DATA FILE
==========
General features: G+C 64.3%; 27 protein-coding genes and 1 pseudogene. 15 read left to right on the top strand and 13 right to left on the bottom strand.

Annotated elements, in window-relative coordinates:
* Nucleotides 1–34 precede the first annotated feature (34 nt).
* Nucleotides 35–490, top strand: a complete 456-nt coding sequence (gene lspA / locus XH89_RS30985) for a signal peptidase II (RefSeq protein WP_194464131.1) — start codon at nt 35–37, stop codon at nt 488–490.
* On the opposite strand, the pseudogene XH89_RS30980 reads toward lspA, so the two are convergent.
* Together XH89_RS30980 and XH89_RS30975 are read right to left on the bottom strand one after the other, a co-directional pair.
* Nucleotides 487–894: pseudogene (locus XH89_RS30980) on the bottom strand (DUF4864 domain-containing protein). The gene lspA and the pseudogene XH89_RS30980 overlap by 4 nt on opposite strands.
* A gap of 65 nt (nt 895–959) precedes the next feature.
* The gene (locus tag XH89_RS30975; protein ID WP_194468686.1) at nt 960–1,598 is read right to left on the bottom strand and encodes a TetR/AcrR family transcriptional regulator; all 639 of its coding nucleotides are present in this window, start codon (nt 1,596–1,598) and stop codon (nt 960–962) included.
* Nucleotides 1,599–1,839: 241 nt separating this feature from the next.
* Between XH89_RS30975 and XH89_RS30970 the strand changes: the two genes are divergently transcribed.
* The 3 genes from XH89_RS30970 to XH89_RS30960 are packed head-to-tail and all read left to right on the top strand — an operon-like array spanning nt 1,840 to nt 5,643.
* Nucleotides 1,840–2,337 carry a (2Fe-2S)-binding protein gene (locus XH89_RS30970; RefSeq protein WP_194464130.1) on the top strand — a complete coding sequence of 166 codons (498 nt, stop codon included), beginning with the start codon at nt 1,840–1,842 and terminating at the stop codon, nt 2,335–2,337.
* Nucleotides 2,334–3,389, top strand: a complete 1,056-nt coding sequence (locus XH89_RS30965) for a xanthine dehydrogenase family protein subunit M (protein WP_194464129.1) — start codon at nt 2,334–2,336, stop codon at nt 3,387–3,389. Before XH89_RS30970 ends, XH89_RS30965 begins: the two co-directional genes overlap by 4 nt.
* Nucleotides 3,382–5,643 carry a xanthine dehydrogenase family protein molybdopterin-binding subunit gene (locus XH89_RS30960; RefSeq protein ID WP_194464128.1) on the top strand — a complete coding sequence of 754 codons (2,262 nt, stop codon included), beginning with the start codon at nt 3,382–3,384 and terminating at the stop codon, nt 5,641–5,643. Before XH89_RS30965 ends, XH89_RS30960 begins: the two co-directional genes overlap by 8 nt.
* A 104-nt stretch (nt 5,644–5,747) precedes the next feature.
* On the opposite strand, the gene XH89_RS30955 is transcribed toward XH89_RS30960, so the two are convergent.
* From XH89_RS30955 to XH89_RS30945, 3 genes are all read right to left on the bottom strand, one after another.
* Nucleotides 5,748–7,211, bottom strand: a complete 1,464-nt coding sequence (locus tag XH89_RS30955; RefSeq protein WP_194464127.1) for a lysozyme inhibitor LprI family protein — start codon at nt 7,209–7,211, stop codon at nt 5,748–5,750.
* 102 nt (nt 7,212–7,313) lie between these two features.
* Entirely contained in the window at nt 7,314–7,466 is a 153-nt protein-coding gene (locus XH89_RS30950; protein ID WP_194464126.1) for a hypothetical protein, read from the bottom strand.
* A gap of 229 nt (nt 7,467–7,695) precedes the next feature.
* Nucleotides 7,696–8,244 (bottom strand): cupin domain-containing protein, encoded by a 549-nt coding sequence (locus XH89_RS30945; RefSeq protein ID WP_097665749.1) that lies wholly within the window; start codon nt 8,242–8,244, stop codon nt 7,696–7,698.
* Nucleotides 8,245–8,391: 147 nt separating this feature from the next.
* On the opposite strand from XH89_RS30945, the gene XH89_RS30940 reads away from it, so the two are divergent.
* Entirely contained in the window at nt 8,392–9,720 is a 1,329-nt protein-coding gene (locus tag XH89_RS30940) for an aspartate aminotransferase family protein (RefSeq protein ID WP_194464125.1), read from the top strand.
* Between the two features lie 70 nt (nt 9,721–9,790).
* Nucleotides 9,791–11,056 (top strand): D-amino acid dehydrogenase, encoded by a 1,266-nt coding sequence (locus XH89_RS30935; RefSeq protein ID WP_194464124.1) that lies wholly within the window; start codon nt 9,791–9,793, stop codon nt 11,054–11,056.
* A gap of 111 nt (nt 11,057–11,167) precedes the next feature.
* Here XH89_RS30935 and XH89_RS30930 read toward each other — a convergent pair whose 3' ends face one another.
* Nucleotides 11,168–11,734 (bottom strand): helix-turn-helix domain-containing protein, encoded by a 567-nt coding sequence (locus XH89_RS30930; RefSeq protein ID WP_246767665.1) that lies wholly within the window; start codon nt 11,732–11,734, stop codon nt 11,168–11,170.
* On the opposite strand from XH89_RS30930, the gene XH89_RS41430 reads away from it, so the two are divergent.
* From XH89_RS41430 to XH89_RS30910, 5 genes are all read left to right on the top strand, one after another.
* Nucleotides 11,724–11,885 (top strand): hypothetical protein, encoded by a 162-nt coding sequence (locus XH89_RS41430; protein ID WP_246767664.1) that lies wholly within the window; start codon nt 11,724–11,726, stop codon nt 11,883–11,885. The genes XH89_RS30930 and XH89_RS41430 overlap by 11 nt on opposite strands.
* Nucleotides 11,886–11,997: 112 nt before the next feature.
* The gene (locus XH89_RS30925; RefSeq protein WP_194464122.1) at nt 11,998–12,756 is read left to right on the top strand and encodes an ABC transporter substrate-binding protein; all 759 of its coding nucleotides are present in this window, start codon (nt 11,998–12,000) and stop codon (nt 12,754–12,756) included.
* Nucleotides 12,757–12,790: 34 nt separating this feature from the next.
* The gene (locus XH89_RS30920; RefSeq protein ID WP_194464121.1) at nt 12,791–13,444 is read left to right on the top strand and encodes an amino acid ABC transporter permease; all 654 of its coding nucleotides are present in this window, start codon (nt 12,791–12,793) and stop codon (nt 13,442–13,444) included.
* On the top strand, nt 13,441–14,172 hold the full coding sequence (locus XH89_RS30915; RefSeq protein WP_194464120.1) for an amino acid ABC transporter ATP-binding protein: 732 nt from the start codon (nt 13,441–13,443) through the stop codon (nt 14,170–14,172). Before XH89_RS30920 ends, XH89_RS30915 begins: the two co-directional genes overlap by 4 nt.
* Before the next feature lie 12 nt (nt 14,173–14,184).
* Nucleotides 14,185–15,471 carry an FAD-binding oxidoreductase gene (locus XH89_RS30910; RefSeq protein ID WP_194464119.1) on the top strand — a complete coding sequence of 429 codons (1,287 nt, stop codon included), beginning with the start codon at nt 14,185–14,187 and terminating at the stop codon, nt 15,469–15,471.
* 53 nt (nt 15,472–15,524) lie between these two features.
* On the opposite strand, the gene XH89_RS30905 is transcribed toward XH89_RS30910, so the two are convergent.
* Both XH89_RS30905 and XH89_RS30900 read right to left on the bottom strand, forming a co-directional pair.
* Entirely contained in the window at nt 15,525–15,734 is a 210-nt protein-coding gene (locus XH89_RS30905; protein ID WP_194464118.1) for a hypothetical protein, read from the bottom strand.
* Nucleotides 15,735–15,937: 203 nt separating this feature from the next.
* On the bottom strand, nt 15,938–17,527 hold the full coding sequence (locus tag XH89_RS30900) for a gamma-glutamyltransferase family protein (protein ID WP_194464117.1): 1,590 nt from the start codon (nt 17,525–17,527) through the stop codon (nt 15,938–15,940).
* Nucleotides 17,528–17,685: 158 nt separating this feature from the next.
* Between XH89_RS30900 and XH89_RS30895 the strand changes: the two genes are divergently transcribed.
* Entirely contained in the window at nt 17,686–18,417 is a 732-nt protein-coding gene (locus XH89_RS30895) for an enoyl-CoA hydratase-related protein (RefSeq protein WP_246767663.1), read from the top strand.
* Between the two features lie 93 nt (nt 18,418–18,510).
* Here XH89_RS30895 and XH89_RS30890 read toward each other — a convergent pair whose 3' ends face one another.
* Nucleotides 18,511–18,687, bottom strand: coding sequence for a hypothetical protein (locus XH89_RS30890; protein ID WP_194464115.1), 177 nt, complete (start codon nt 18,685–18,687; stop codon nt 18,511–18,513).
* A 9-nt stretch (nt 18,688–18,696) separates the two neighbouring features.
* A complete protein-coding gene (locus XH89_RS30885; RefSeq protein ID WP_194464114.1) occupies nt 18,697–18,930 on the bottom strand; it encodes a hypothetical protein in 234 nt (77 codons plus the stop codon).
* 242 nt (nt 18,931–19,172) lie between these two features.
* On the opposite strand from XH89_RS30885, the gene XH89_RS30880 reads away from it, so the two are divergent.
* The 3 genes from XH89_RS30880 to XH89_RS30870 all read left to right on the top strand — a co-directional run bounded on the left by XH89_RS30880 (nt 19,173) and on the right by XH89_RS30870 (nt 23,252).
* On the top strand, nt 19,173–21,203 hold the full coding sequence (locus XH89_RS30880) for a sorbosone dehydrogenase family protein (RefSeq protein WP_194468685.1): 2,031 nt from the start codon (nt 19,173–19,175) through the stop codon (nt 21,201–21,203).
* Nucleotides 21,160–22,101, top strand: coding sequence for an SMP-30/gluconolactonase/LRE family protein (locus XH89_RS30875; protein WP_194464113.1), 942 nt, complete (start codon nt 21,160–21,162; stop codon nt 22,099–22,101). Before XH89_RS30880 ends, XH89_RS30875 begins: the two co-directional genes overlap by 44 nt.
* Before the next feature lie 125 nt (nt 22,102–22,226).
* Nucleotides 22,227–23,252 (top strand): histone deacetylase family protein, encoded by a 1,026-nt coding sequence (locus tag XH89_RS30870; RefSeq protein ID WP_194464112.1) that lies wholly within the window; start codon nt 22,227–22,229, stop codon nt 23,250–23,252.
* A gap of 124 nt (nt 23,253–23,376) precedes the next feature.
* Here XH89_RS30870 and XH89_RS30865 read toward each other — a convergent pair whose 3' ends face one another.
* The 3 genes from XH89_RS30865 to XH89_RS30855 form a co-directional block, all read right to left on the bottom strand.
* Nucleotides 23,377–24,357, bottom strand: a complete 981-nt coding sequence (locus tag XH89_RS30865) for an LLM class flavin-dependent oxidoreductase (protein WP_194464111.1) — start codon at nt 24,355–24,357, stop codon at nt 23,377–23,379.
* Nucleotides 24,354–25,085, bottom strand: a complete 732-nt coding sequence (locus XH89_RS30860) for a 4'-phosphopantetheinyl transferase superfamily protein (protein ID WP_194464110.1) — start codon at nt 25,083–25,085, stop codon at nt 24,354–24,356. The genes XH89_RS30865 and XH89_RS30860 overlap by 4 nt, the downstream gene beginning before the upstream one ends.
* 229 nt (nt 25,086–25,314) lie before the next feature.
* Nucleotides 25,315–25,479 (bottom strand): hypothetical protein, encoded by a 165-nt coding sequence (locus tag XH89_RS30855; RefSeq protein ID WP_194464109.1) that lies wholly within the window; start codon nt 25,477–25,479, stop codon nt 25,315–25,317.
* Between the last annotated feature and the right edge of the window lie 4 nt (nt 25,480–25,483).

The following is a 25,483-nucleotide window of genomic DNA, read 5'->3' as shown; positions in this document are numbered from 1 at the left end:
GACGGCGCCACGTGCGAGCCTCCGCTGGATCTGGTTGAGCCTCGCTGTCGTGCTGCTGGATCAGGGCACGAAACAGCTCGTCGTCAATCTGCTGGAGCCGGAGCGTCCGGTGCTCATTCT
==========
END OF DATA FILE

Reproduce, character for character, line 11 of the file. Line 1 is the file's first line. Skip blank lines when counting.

* Between XH89_RS30975 and XH89_RS30970 the strand changes: the two genes are divergently transcribed.